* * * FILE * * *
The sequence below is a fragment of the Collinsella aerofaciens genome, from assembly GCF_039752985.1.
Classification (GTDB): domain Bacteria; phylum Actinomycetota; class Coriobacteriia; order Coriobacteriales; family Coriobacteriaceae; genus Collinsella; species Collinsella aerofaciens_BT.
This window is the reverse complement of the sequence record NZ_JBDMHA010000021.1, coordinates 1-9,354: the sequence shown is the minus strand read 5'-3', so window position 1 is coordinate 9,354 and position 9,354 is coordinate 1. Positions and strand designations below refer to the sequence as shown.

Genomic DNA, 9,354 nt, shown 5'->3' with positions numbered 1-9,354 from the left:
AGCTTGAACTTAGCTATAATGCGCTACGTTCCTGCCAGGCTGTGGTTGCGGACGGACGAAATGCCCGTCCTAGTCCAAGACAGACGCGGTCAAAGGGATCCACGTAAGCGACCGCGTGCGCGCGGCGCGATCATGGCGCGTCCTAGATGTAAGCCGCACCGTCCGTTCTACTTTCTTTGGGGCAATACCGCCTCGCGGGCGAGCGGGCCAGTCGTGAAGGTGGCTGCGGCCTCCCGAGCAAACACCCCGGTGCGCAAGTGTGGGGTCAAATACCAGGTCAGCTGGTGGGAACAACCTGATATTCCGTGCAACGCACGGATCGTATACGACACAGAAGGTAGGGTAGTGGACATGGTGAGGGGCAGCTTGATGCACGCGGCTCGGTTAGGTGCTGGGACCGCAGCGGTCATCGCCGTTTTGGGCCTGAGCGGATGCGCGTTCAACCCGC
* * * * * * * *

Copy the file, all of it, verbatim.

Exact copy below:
The sequence below is a fragment of the Collinsella aerofaciens genome, from assembly GCF_039752985.1.
Classification (GTDB): domain Bacteria; phylum Actinomycetota; class Coriobacteriia; order Coriobacteriales; family Coriobacteriaceae; genus Collinsella; species Collinsella aerofaciens_BT.
This window is the reverse complement of the sequence record NZ_JBDMHA010000021.1, coordinates 1-9,354: the sequence shown is the minus strand read 5'-3', so window position 1 is coordinate 9,354 and position 9,354 is coordinate 1. Positions and strand designations below refer to the sequence as shown.

Genomic DNA, 9,354 nt, shown 5'->3' with positions numbered 1-9,354 from the left:
AGCTTGAACTTAGCTATAATGCGCTACGTTCCTGCCAGGCTGTGGTTGCGGACGGACGAAATGCCCGTCCTAGTCCAAGACAGACGCGGTCAAAGGGATCCACGTAAGCGACCGCGTGCGCGCGGCGCGATCATGGCGCGTCCTAGATGTAAGCCGCACCGTCCGTTCTACTTTCTTTGGGGCAATACCGCCTCGCGGGCGAGCGGGCCAGTCGTGAAGGTGGCTGCGGCCTCCCGAGCAAACACCCCGGTGCGCAAGTGTGGGGTCAAATACCAGGTCAGCTGGTGGGAACAACCTGATATTCCGTGCAACGCACGGATCGTATACGACACAGAAGGTAGGGTAGTGGACATGGTGAGGGGCAGCTTGATGCACGCGGCTCGGTTAGGTGCTGGGACCGCAGCGGTCATCGCCGTTTTGGGCCTGAGCGGATGCGCGTTCAACCCGC